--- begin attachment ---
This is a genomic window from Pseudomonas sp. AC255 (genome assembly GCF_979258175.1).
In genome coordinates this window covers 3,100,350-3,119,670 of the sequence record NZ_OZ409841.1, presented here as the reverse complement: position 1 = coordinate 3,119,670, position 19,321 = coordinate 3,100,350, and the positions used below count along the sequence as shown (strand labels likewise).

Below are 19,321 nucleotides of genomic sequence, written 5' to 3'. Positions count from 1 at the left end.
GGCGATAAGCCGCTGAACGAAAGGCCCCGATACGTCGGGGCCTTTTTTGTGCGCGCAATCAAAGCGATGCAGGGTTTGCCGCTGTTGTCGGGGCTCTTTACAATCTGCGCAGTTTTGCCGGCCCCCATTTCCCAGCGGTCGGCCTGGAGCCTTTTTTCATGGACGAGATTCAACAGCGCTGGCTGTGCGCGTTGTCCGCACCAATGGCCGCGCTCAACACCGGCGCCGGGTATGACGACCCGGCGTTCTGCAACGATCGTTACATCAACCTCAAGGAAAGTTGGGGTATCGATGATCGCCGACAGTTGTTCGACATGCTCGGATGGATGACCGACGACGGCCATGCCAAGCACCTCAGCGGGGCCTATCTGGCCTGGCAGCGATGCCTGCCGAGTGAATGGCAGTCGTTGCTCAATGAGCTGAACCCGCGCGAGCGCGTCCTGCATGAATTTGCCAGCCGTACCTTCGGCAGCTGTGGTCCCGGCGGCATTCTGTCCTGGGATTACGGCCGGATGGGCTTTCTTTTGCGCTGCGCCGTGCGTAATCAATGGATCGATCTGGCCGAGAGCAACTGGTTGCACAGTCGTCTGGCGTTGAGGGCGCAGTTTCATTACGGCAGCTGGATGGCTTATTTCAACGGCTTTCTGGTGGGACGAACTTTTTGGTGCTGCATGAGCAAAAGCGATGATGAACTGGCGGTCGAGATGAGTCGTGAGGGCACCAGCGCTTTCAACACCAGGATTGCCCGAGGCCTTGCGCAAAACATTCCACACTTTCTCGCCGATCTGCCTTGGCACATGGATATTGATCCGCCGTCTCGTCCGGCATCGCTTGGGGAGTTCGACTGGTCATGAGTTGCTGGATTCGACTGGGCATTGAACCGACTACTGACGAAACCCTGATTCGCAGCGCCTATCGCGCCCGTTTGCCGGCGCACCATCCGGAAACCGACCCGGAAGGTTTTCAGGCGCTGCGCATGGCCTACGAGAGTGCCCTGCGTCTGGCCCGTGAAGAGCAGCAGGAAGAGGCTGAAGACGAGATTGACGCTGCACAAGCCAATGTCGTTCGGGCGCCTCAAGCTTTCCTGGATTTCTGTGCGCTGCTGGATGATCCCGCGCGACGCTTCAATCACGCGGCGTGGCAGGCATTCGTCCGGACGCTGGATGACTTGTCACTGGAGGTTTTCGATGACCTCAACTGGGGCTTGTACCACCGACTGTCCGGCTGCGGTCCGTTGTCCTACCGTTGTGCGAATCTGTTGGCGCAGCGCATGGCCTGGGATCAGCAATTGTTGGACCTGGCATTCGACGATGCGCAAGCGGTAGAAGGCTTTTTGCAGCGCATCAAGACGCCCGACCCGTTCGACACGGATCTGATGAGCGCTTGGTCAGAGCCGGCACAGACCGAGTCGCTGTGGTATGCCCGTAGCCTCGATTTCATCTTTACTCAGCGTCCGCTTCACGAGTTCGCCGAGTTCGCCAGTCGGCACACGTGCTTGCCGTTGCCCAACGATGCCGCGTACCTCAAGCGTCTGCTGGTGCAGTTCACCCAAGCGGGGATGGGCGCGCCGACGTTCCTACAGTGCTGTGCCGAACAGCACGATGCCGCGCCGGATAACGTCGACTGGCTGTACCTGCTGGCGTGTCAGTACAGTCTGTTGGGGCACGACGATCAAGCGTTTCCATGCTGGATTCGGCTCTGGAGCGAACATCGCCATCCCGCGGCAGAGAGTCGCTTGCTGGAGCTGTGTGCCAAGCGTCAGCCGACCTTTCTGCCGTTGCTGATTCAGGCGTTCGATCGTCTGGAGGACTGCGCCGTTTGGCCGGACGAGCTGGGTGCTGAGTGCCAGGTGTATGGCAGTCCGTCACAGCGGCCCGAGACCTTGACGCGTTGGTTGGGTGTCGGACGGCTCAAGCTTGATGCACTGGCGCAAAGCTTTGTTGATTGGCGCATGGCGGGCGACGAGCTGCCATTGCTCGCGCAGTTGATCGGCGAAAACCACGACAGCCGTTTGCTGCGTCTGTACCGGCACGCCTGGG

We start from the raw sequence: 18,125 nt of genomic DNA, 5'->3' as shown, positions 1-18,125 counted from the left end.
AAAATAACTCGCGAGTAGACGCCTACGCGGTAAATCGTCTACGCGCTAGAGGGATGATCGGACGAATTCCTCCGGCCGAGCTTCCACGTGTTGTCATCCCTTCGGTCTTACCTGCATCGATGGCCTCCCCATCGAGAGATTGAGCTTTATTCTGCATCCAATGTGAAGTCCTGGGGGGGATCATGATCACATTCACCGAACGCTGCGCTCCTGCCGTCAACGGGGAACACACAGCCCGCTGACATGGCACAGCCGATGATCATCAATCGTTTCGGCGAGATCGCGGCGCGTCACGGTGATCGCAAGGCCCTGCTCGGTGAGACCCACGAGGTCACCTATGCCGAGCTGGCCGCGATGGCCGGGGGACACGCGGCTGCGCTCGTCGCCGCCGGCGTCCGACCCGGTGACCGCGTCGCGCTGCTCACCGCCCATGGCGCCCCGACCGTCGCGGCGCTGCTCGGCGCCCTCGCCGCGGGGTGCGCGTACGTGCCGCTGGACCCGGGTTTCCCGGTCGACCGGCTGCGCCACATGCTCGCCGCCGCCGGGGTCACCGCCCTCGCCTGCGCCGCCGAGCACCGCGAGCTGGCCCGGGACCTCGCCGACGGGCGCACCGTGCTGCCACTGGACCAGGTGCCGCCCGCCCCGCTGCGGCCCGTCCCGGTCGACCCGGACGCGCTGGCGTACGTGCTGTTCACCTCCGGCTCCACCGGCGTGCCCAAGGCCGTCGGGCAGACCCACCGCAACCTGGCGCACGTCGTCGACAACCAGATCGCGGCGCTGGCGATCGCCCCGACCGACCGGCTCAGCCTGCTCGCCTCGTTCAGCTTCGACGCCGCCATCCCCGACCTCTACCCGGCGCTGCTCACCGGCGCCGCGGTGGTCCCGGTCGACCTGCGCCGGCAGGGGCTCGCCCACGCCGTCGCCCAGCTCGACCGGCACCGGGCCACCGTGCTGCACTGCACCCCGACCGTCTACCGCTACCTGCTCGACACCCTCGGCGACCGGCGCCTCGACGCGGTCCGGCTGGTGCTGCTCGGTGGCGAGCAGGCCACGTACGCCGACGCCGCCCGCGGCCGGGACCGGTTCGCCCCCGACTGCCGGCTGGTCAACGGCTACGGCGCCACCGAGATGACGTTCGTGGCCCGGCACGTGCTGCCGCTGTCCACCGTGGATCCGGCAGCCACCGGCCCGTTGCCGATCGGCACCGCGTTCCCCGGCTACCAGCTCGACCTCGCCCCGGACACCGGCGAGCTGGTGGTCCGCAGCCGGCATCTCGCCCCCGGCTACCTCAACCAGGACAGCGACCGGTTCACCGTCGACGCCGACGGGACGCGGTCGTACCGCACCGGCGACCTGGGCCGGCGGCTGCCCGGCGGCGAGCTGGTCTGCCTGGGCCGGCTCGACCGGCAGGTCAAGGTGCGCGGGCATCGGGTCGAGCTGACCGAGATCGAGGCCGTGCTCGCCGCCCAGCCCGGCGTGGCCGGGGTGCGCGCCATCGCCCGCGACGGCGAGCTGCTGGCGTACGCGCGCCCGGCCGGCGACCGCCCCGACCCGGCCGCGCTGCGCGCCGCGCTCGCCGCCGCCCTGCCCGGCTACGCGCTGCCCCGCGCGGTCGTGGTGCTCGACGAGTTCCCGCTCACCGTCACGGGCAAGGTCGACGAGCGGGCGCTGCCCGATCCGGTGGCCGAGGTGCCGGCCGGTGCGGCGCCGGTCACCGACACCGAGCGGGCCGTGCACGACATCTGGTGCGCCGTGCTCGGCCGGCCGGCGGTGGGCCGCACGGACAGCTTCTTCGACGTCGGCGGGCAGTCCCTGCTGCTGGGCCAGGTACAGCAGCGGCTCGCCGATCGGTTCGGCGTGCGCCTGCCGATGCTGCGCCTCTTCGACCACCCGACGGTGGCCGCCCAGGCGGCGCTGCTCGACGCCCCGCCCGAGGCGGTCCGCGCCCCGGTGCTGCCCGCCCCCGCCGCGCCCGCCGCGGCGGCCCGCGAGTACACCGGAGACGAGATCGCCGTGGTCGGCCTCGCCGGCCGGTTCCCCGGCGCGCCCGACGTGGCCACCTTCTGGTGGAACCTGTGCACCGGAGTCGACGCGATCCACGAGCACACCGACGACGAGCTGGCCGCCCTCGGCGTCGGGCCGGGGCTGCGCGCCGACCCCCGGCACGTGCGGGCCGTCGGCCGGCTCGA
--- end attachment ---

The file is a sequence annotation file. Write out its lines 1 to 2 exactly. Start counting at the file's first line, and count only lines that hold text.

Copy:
This is a genomic window from Pseudomonas sp. AC255 (genome assembly GCF_979258175.1).
In genome coordinates this window covers 3,100,350-3,119,670 of the sequence record NZ_OZ409841.1, presented here as the reverse complement: position 1 = coordinate 3,119,670, position 19,321 = coordinate 3,100,350, and the positions used below count along the sequence as shown (strand labels likewise).